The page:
“What the hell?” It wasn’t possible for a grown man to disguise his voice enough to sound that much like a little girl. He stopped, stood on his toes and strained to see over the tall grass. He couldn’t chance it really was a child. How long before the cries drew the attention of someone looking for an easy meal?
“You can’t stand here all day.” With no firm plan in mind, Aapeli took off running, silently cursing himself with each step. He was a damn fool for taking such a chance and was probably going to wind up in someone’s soup pot tonight.
Keeping the pistol ready, Aapeli stopped every couple of steps to check around, in case someone had maneuvered themselves between him and his airship. When he turned to look ahead again, a movement at the tree line caught his eye.
Anger replaced apprehension. What kind of fool left their child alone in such a dangerous place? Aapeli ran across the open field toward the edge of the trees and stopped a few feet from the child, peering into the dense underbrush to make certain there was no one there waiting to attack. As best he could tell, they seemed to be alone and so he quietly approached the girl.
Her big eyes watched his every movement so he slowly knelt in front of her, trying not to spook her. Her curly, red hair was filthy and matted. Tears had washed some of the grime off her face. A river of snot ran from her nose and dripped from her chin. Where was her mother? He looked over his shoulder at Airus and wondered what to do. He couldn’t very well leave her here without any protection but he couldn’t take her with him either.
“This is a damn fine mess,” Aapeli mumbled to himself as he scooted in closer.
With an innocent expression of curiosity the girl eyed the shiny pistol before reaching out to touch it. Before she could, Aapeli put on the safety catch and slipped it into his duster pocket.
The little girl was no longer crying but was now drawing in ragged breaths.
“Where’s your mommy?”
She slipped a thumb into her mouth and hiccupped.
Before he could question her further, a shrill yell bounced down the mountainside. This time there was no mistaking the fact that danger was heading their way. Aapeli looked up toward the caves, seeing a mass of dark dots speeding toward the valley floor. He scooped up the little girl and took off running. Calmly, with each step, he mentally clicked off what needed to be done before takeoff.
The trip up the ladder took less time than it did down. Once onboard, Aapeli swiped his hat and goggles off the captain’s chair and there deposited the child. He vaguely noted that her tears had stopped and her big eyes watched him with interest, not fear. Sensing she could probably use some reassurance, he quickly patted the top of her head before running over and spinning the wheel that hauled up the anchor. That done, he dashed over to the portside and pulled up the ladder until it was all safely back on deck.
Feeling more secure now that no one could climb on board, Aapeli took a moment to look out at the herd of men rapidly running toward the airship. With them all bunched up and on each other’s heels it was hard to tell how many there were, maybe some twenty to thirty. By now they were at the furthest edge of the lake and heading in his direction.
“Damnation!” Aapeli checked that the little girl was still in the captain’s chair. She hadn’t moved but was sucking her thumb – a mystery sitting there that would have to wait to be solved after they were out of danger. Now at the helm, he increased the speed on the friction engine and opened the steam vent to release hot air into the balloon.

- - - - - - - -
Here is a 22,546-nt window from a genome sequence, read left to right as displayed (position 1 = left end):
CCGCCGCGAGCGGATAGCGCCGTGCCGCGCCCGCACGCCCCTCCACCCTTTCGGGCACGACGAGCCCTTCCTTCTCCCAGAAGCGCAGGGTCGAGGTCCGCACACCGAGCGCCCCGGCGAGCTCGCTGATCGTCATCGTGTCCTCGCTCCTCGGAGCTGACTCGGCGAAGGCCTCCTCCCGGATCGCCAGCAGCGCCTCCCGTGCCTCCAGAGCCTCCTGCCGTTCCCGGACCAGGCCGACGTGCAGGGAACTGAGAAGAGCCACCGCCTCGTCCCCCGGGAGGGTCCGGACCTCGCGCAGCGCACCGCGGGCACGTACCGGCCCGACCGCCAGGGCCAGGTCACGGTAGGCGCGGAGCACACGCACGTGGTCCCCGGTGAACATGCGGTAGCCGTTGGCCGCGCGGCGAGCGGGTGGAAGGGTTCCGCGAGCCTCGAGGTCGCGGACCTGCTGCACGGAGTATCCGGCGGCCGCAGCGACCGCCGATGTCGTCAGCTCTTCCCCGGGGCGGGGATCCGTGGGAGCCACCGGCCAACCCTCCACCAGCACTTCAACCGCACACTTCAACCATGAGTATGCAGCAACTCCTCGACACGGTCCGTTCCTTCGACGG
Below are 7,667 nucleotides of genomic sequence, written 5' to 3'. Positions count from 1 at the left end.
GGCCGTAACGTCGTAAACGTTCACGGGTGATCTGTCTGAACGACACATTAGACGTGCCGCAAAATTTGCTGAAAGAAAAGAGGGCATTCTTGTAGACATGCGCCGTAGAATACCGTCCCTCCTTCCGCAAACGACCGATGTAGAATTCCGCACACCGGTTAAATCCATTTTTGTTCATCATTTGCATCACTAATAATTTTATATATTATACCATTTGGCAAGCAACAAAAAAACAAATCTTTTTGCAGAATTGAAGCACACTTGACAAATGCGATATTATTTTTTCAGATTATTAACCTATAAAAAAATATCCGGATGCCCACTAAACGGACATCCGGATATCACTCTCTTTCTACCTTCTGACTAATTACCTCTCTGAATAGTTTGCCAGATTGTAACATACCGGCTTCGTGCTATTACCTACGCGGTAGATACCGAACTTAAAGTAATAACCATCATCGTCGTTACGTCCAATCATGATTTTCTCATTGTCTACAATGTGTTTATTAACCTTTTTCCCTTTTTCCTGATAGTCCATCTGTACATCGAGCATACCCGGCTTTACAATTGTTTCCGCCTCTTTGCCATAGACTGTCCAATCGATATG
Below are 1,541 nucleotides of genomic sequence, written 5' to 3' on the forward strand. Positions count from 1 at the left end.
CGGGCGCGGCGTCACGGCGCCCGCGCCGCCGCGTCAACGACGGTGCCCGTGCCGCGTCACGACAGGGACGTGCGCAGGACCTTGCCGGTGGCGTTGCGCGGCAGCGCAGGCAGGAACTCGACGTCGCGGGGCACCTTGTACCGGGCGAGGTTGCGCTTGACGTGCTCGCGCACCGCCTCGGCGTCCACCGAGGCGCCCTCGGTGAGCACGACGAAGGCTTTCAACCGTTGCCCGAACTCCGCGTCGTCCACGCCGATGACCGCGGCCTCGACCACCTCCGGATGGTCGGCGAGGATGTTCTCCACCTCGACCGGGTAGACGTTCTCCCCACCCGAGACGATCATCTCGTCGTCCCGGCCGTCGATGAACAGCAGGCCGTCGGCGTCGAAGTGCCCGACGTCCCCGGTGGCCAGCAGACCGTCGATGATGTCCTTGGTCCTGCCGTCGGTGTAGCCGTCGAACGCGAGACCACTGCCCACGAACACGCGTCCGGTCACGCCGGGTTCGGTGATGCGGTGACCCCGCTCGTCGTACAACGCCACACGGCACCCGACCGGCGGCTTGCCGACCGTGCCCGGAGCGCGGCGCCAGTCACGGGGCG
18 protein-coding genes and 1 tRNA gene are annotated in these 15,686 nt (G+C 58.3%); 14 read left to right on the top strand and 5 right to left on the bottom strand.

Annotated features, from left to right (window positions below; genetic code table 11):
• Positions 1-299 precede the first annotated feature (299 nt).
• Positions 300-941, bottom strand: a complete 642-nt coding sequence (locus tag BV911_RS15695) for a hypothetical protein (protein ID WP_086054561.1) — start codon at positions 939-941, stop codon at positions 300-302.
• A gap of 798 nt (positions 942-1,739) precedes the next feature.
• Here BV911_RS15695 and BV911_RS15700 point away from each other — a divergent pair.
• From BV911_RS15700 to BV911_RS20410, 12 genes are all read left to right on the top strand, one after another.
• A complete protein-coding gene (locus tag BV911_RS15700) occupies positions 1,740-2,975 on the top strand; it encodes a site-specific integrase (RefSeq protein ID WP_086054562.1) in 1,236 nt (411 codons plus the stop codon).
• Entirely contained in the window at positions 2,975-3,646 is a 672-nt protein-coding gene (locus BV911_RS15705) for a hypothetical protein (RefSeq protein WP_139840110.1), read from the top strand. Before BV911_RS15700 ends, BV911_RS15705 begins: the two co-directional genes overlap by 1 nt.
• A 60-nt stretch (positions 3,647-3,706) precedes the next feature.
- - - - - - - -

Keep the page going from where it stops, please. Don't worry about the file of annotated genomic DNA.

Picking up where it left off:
Even though the engine was running on it highest setting, it was an excruciating wait for the airship to lift off. Aapeli pulled out his pistol and looked over the railing. The crazed mob were now beating on the sides of Airus with their bare hands and large sticks.
Aapeli shook his head. If that was all they had, they were going to leave here disappointed. Since he had built Airus, he knew exactly how much punishment it could take and a few rocks and sticks were useless against its seasoned cedar planking.
He couldn’t decide whether to be afraid or amused at the sight of the ragtag mob. They were grabbing whatever they could and throwing it at the airship, as if that would be enough to stop it from taking off. Most of the missiles fell harmlessly to the ground but every now and then some would land onto the heads of those below. Of course that only stirred them into a more fevered pitch, but thankfully to no avail. Airus slowly gained altitude and climbed out of reach, the rocks and sticks no longer clattering against its hull.
Aapeli grinned and waved. The smile was all for show because their crazed growls and hoarse screams had unnerved him more than he wanted to admit. No doubt they would have torn him and the little girl into tiny pieces if they had gotten their hands on them.
Slipping the pistol back into his coat pocket, he returned to the helm and increased the steam pressure. He looked at the dirty little girl and sighed. Shit. What was he going to do with her? She was sucking on her thumb still but with renewed vigor, though there was no fear in her big brown eyes - only curiosity.
Lost for what to do or say, he again patted the top of her head. Her face lit up with a huge smile.
Before he turned back to the airship’s controls, he knelt in front of the captain’s chair, again hoping to reassure her. “I’ll stop by Shatter’s. I bet if anyone knows who you belong to, it’s him.” That brought another bright smile. Someone was surely looking for this beautiful little girl. If she was his daughter, he would never stop searching until he’d found her.
With a new mission now before him, Aapeli headed Airus toward the local trading